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MLB Trade Rumors: 10 Moves for Teams To Make in Order To Save Face

This past MLB offseason has been fraught with exciting free agent signings and big-time trades, highlighted by the movement of Adrian Gonzalez, Jayson Werth, Carl Crawford and Cliff Lee, but it has mostly been a “rich get richer” type of deal.

There are still quite a few mediocre teams out there, however, that could make a move in the coming weeks or during the season that would give them a shot at competing for the title.

There are a few key players who could end up being on the move at any point in the next seven months, and they could be the key to a playoff run by certain teams.

Not everyone out there has the capabilities of turning over from a subpar season a year ago to winning 90 games, but there are a select few that could turn their fortunes around.

With some skilled planning—and a bit of luck—there are teams who could end up in the playoffs this season after failing miserably a season ago.

Wit that, here are 10 teams and the players they could acquire to give them the ammunition needed for a possible playoff push.

Note: There has been no real chatter of most of these trades happening. They are mostly speculative and hypothetical.

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MLB Free Agency: Best and Worst Moves By All 30 Teams This Offseason

This past off season in baseball has been one full of player movement, with Jayson Werth kicking off the big dollar December by signing a contract full of zeroes with the Washington Nationals. Many players followed suit soon after.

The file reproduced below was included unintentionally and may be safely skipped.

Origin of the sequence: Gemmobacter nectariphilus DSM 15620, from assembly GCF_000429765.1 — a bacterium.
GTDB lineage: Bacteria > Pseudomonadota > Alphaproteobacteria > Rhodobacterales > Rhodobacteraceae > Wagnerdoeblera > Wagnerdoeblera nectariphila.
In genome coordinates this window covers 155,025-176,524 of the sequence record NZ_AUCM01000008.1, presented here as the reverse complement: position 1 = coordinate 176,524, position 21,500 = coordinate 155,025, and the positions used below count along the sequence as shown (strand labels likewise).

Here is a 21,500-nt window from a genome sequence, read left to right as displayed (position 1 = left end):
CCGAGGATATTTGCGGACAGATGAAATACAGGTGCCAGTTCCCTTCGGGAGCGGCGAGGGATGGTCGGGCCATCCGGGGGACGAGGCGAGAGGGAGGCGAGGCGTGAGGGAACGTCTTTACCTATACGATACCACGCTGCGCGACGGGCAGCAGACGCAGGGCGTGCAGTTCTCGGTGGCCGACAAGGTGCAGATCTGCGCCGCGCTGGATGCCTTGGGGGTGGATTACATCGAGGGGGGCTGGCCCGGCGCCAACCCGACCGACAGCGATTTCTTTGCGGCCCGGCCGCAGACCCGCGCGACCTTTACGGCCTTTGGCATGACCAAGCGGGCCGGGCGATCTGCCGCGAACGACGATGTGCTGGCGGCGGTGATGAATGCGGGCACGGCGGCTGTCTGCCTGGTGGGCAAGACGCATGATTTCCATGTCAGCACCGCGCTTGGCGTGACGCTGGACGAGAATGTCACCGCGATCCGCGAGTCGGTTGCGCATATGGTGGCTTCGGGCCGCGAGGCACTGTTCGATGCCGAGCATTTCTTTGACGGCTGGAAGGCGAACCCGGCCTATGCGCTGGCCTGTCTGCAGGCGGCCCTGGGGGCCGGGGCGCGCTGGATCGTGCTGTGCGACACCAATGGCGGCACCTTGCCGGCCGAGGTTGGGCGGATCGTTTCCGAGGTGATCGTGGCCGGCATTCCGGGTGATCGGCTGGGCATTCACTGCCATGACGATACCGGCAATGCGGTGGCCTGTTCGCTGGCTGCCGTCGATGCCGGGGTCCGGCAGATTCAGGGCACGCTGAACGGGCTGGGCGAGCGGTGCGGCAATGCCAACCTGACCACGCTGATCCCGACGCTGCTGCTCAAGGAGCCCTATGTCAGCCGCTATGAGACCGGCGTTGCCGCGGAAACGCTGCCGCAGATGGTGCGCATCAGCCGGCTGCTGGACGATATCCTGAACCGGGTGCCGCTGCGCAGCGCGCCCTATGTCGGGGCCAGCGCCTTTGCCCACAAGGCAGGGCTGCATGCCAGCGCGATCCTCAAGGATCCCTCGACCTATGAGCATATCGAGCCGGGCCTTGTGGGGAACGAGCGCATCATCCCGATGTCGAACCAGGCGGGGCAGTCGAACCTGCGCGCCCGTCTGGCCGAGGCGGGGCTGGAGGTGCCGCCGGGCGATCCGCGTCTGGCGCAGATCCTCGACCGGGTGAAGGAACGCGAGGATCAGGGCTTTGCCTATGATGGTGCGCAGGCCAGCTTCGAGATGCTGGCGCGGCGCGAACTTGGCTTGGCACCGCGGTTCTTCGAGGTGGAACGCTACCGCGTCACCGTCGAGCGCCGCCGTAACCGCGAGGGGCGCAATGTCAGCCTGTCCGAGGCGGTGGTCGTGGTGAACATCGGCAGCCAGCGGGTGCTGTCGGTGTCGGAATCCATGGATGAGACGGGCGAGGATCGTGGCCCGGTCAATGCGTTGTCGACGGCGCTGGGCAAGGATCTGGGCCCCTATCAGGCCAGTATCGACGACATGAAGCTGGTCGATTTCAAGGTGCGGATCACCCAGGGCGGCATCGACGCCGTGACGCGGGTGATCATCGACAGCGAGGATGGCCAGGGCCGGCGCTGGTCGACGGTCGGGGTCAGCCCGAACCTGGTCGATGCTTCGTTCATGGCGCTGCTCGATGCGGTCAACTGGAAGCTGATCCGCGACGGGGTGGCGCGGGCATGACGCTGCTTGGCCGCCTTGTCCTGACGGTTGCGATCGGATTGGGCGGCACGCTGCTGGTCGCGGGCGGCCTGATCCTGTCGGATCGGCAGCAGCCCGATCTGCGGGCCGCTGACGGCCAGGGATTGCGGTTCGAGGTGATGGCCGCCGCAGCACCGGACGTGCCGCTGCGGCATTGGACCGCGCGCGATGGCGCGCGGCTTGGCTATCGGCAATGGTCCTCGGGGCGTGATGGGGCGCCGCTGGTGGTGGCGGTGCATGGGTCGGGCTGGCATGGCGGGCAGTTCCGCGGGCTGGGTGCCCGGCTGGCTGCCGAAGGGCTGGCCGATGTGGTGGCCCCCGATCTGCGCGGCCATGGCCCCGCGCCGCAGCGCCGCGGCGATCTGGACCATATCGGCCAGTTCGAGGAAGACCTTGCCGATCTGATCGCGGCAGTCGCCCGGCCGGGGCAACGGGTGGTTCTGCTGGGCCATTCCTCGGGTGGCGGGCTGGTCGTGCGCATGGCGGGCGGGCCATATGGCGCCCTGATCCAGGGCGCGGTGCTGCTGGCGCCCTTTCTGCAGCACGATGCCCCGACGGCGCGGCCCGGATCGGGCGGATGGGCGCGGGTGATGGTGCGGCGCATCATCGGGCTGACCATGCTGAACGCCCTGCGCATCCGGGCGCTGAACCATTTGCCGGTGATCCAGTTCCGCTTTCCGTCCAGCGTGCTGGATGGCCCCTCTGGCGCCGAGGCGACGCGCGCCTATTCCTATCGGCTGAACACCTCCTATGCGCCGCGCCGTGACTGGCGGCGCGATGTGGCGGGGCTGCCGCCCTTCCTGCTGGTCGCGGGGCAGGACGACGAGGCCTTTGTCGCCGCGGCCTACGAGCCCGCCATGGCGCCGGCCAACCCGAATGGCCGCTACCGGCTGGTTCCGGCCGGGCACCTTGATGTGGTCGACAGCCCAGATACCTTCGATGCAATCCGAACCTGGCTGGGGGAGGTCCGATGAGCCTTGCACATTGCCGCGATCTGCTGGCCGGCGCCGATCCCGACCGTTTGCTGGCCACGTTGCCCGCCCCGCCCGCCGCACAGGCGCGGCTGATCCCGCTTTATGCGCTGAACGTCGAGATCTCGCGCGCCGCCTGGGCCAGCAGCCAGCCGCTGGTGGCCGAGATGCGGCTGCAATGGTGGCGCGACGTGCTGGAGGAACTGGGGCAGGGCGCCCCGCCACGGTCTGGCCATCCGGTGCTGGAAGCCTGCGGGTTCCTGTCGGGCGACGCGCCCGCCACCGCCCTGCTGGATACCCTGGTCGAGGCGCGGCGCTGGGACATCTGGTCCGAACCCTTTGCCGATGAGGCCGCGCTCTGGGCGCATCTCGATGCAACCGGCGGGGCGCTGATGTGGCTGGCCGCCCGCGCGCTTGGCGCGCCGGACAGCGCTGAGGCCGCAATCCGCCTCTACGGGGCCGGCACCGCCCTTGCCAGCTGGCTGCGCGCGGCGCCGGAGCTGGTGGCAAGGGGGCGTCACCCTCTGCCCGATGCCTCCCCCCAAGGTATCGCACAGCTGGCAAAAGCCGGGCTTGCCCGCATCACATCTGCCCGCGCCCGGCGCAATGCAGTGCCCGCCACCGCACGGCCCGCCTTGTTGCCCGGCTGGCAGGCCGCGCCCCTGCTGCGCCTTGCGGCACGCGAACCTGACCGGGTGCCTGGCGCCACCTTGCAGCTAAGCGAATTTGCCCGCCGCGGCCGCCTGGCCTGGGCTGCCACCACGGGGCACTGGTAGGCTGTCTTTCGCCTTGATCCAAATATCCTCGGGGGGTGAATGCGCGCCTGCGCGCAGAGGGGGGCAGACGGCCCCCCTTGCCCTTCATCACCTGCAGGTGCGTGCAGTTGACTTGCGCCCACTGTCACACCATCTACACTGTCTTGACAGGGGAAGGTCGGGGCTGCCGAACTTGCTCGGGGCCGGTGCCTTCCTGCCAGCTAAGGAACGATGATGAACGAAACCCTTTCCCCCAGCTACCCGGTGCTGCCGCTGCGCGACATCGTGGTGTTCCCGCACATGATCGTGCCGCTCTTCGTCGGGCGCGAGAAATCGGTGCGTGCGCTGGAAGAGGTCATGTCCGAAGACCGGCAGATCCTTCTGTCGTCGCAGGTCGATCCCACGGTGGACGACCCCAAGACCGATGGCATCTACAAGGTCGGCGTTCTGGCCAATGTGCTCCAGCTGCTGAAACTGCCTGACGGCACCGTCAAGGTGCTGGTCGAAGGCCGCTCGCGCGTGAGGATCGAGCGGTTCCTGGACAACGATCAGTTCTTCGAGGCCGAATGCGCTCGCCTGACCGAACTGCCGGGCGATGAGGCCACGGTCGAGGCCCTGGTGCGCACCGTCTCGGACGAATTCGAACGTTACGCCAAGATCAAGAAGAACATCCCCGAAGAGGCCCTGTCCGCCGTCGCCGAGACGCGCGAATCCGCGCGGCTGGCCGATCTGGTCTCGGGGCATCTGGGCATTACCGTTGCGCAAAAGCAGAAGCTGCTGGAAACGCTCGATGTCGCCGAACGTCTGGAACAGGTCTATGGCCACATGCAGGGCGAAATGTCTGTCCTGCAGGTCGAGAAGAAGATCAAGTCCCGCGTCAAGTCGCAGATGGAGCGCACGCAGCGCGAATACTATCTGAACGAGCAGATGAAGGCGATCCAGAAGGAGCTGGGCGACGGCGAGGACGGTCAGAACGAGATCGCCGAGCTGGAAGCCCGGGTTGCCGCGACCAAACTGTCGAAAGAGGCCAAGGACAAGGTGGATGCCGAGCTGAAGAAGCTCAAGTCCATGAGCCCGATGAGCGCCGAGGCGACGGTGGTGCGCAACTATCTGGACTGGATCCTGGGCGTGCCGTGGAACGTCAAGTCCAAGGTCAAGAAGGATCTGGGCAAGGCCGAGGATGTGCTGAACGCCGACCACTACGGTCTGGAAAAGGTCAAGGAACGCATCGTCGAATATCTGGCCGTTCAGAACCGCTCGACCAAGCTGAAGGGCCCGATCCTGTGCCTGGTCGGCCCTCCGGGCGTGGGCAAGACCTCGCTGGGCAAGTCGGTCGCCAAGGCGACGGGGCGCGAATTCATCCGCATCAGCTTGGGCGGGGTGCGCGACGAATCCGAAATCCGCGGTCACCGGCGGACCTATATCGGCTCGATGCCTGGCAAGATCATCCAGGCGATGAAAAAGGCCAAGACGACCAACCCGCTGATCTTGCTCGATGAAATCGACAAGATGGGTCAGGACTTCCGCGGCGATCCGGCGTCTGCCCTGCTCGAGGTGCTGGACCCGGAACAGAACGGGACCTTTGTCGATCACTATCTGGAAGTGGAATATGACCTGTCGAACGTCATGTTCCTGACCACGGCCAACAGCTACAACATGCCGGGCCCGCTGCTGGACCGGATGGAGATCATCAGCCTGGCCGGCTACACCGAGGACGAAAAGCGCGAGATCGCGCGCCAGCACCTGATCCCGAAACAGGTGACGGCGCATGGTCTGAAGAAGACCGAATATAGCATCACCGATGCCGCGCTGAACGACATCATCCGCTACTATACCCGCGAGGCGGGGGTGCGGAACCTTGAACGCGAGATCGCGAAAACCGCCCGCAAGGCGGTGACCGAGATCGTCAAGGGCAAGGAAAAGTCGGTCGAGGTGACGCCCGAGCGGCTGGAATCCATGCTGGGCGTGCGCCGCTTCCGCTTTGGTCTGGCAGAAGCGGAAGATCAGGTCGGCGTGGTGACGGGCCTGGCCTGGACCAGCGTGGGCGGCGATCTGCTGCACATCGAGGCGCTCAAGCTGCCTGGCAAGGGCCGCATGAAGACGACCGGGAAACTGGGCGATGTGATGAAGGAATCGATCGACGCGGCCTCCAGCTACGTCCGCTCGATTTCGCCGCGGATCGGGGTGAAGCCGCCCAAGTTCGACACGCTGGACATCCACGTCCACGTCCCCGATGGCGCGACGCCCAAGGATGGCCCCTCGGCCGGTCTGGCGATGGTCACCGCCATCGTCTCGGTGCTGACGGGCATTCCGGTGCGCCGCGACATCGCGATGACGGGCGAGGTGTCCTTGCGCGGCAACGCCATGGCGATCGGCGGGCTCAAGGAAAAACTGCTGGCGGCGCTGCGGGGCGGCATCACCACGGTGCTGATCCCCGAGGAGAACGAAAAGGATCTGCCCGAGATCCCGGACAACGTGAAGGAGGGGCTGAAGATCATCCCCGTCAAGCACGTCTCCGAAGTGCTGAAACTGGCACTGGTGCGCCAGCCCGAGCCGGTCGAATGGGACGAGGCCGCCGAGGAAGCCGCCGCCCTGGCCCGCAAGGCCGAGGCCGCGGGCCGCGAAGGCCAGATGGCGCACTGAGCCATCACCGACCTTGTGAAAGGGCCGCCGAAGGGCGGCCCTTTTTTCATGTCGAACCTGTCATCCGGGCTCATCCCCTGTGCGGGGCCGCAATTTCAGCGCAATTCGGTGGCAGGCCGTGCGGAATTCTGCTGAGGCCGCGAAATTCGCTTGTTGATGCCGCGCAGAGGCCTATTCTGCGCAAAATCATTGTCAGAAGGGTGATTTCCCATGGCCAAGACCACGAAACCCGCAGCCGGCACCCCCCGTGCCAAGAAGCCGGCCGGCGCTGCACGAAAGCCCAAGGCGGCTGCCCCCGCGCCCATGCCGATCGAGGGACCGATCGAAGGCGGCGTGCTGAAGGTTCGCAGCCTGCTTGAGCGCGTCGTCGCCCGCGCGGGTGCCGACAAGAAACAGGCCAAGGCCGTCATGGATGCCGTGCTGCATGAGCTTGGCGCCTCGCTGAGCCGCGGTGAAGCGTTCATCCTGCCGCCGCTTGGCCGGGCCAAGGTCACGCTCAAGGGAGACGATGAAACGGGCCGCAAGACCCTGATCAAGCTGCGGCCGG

A lot of players have changed teams, and many teams have changed their fortunes for it, but it is hard to say what this will all amount to on the baseball field as of right now.

One thing we can do, however, is look at each team’s signings and whittle down which were the best and worst signings for each.

So, here I spent hours to find out which signings were the best for each team, and which were the worst.

Without further ado, let us start off with the Arizona Diamondbacks…

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MLB Rumors: Players From Each Position Likely To Move in 2011

The 2010 MLB postseason has hit it’s stride and players are being snatched up like sugar-free doughnuts at a weight watchers meeting.

Many teams look to be left in the dust, I’m looking at you New York teams, and have done little this post-season to improve their teams from a year ago.

They have missed the boat, as they say, and are more or less treading water at this point, signing bench guys and stretching for bullpen help, but gaining no greatly effective players in the process.

Not to worry, however, because that doesn’t mean your team can’t improve between now and 2011’s All-Star break, there is still a trade market that is likely to stay hot all season long.